Housing

Rents in UK are rising at highest rate in decades. Will they keep going up?

With record rent rises becoming the norm, The Big Issue looks at whether renters face more surges as the cost of living crisis continues to hit households.

rents uk

Rents have soared to a record rises in recent time. Image: Jon Tyson / Unsplash

Rents in the UK are now at the highest rate on record – but will renters finally see prices fall as inflation drops in 2024?

Average private rents in the UK increased by 8.9% in the 12 months up to April 2024, according to the Office for National Statistics (ONS). That showed “tentative” signs of the record-high rent rises seen in recent times starting to fall with growth down from 9.2% in previous month.

But tenants are still paying £103 more every month on average than they were a year ago and rent rises are higher than both inflation and wage increases. 

The Westminster government unfroze local housing allowance in April 2024 but tenants on low incomes are still facing a challenge to keep up. 

A recent Financial Conduct Authority survey found over two-fifths of renters (42%) said their disposable income had gone down a lot over the last 12 months in England or that they had no disposable income whatsoever, compared to the UK average of 28%.  

Rachelle Earwaker, senior economist at the Joseph Rowntree Foundation, said tenants need more protection through the much-delayed Renters Reform Bill to have more security in their homes. It now looks like the legislation is unlikely to pass into law ahead of the 4 July general election.  

“Historically high rent increases see no sign of slowing down, even as inflation falls. Even with the recent increase to housing benefit, this will leave many renters without any disposable income whatsoever. Renters who can’t absorb these costs risk being evicted from their home,” said Earwalker.

“Meanwhile, progress on the Renters Reform Bill is uncertain, despite the government promising to end Section 21 evictions over five years ago. Everyone deserves a secure and affordable home. The Renters Reform Bill must give renters a better deal by abolishing Section 21 as well as addressing the affordability crisis for renters.”

That affordability crisis meant full-time workers in England could expect to pay around 8.3 times their annual earnings in 2023 to buy a home, the ONS said. In Wales, the equivalent figure is 6.1 times yearly salaries.

Homes were bought for less than five times workers’ earnings – and, therefore, deemed affordable – in just 7% of local authorities in England and Wales.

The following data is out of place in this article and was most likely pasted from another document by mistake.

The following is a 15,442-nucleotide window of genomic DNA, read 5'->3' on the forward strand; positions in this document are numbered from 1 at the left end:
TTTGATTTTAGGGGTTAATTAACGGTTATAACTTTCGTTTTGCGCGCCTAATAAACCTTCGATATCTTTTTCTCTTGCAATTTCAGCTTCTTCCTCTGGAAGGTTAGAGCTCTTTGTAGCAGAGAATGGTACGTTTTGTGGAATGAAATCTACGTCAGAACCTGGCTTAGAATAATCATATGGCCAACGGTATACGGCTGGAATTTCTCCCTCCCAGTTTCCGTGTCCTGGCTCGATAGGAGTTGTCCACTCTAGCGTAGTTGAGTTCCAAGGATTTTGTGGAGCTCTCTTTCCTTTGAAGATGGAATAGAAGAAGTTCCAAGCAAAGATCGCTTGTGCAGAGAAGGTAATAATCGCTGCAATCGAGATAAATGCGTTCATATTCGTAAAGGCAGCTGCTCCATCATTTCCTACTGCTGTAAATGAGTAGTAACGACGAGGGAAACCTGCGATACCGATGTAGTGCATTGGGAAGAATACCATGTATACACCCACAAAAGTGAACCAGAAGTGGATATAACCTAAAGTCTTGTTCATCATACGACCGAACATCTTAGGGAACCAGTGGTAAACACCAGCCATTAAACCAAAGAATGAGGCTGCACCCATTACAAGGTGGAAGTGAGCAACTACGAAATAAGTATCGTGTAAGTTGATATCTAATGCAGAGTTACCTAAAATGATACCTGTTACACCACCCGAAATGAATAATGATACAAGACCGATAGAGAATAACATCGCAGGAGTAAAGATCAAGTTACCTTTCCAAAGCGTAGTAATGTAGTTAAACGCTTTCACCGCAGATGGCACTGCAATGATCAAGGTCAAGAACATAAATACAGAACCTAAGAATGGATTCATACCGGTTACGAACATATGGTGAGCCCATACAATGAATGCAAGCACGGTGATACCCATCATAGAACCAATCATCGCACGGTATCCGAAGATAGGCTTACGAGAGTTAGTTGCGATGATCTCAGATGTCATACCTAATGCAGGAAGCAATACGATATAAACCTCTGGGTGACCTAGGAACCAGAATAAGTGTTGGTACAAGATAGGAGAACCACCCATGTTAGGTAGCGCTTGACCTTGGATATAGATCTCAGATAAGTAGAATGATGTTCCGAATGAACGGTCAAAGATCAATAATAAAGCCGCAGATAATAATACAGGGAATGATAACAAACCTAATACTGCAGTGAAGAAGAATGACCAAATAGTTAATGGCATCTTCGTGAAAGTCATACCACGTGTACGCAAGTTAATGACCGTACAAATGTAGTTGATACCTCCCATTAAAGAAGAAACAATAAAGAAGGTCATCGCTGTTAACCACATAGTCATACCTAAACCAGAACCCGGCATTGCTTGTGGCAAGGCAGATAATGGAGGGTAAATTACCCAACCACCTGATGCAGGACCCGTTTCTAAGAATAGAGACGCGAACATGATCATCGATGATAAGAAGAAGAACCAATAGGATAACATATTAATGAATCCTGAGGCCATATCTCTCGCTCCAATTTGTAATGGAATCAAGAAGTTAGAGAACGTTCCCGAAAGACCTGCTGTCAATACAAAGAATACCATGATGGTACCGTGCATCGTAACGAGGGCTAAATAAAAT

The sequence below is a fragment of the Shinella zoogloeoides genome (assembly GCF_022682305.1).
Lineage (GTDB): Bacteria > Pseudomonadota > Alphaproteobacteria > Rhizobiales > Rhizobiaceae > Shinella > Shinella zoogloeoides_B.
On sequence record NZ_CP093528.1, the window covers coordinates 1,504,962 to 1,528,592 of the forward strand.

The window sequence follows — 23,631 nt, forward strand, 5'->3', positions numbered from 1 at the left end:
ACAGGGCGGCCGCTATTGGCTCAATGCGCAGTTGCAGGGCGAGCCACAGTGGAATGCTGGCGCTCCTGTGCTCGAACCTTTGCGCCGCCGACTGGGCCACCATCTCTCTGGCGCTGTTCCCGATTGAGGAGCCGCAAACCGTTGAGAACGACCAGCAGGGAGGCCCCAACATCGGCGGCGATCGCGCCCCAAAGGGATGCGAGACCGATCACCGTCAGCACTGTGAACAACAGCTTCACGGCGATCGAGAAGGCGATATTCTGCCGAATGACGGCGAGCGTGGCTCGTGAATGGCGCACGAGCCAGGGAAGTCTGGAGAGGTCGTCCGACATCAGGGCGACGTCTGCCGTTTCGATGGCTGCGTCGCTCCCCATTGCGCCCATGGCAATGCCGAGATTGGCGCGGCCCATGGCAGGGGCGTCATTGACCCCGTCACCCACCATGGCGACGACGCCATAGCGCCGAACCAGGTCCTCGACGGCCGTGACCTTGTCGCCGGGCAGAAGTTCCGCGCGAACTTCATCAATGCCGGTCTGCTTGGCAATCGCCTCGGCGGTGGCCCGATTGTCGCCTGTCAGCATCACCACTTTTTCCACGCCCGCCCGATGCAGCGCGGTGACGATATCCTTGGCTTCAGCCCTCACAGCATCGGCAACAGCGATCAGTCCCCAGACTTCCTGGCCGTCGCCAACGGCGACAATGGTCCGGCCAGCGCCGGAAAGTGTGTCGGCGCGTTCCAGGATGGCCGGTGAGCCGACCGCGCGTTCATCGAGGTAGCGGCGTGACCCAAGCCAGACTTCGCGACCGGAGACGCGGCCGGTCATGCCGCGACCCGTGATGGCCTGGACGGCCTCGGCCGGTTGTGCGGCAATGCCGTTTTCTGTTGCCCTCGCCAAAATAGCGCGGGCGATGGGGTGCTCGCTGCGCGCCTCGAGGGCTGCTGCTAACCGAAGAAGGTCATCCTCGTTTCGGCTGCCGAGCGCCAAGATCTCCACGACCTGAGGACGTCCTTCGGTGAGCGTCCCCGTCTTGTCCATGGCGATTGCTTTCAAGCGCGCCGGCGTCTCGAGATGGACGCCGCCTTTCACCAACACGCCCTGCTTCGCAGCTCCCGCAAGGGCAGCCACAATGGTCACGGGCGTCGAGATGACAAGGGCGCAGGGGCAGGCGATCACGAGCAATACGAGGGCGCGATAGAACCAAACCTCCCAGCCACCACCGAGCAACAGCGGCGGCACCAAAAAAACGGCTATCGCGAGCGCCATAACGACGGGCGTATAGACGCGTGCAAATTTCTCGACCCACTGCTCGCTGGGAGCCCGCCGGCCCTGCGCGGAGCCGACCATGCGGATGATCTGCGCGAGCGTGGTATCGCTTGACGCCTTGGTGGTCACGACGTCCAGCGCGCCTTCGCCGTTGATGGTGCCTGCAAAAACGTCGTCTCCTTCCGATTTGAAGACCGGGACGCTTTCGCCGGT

Other measures also show renters are paying more than ever. Rightmove revealed in January 2024 that advertised rents are 9.2% higher than a year previously. Tenants outside London were typically facing an average rent of £1,280 per calendar month, representing the 16th consecutive record rise in Rightmove’s analysis. 

An imbalance between supply and demand as the main driver of record-high prices. 

Households are also facing rising energy bills and food costs as part of the cost of living crisis and there is no respite when it comes to housing costs.

But there has been little action on the issues driving rising rents, namely high demand for properties and a lack of supply.

The devolved countries in the UK have engaged with the issue more directly than Westminster. The Scottish government limited rent increases and banned evictions between September 2022 and April 2024 and are planning long-term rent controls. The Welsh government is currently consulting on the idea of bringing in rent controls.

How much is rent in UK?

Around 4.6 million households use the private rented sector in England with 11 million renters.

The private rented sector is now the second biggest tenure of housing in England behind owner occupiers, making around a fifth of all households in the country.

Renters are facing record prices with rents growing at the fastest annual rate for more than a decade.

Average rents increased to £1,293 a month in England, £730 in Wales and £952 in Scotland in the year up to April 2024.

Renters in London are seeing the biggest increases in the UK with rents 10.8% higher than in 2023 at an average price of £2,070.